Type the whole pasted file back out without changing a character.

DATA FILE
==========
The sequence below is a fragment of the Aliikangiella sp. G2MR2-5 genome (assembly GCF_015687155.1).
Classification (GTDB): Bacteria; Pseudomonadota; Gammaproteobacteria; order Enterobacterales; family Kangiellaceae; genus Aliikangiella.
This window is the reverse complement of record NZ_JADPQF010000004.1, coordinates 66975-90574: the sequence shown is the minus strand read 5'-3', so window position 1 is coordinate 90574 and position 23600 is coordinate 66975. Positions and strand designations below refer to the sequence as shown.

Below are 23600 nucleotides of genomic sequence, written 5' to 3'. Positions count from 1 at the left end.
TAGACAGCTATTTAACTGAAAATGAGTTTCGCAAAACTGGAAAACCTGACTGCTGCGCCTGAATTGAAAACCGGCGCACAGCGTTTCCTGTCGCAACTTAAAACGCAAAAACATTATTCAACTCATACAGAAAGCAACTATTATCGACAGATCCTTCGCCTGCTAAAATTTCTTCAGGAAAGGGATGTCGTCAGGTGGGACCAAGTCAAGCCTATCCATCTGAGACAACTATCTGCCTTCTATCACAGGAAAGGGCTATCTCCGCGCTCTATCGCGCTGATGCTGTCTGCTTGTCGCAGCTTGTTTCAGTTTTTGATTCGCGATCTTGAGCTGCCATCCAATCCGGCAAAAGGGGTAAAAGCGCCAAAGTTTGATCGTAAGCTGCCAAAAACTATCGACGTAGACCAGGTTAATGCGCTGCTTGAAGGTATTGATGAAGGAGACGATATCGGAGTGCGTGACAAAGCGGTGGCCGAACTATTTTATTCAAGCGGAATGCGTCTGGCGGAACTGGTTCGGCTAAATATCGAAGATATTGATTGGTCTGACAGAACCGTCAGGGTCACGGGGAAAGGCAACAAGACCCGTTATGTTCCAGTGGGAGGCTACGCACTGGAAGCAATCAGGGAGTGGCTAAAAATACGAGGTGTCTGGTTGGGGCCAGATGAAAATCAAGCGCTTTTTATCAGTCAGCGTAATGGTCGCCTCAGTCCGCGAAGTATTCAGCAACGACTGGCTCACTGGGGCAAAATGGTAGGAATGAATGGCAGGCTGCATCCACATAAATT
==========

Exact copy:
The sequence below is a fragment of the Aliikangiella sp. G2MR2-5 genome (assembly GCF_015687155.1).
Classification (GTDB): Bacteria; Pseudomonadota; Gammaproteobacteria; order Enterobacterales; family Kangiellaceae; genus Aliikangiella.
This window is the reverse complement of record NZ_JADPQF010000004.1, coordinates 66975-90574: the sequence shown is the minus strand read 5'-3', so window position 1 is coordinate 90574 and position 23600 is coordinate 66975. Positions and strand designations below refer to the sequence as shown.

Below are 23600 nucleotides of genomic sequence, written 5' to 3'. Positions count from 1 at the left end.
TAGACAGCTATTTAACTGAAAATGAGTTTCGCAAAACTGGAAAACCTGACTGCTGCGCCTGAATTGAAAACCGGCGCACAGCGTTTCCTGTCGCAACTTAAAACGCAAAAACATTATTCAACTCATACAGAAAGCAACTATTATCGACAGATCCTTCGCCTGCTAAAATTTCTTCAGGAAAGGGATGTCGTCAGGTGGGACCAAGTCAAGCCTATCCATCTGAGACAACTATCTGCCTTCTATCACAGGAAAGGGCTATCTCCGCGCTCTATCGCGCTGATGCTGTCTGCTTGTCGCAGCTTGTTTCAGTTTTTGATTCGCGATCTTGAGCTGCCATCCAATCCGGCAAAAGGGGTAAAAGCGCCAAAGTTTGATCGTAAGCTGCCAAAAACTATCGACGTAGACCAGGTTAATGCGCTGCTTGAAGGTATTGATGAAGGAGACGATATCGGAGTGCGTGACAAAGCGGTGGCCGAACTATTTTATTCAAGCGGAATGCGTCTGGCGGAACTGGTTCGGCTAAATATCGAAGATATTGATTGGTCTGACAGAACCGTCAGGGTCACGGGGAAAGGCAACAAGACCCGTTATGTTCCAGTGGGAGGCTACGCACTGGAAGCAATCAGGGAGTGGCTAAAAATACGAGGTGTCTGGTTGGGGCCAGATGAAAATCAAGCGCTTTTTATCAGTCAGCGTAATGGTCGCCTCAGTCCGCGAAGTATTCAGCAACGACTGGCTCACTGGGGCAAAATGGTAGGAATGAATGGCAGGCTGCATCCACATAAATT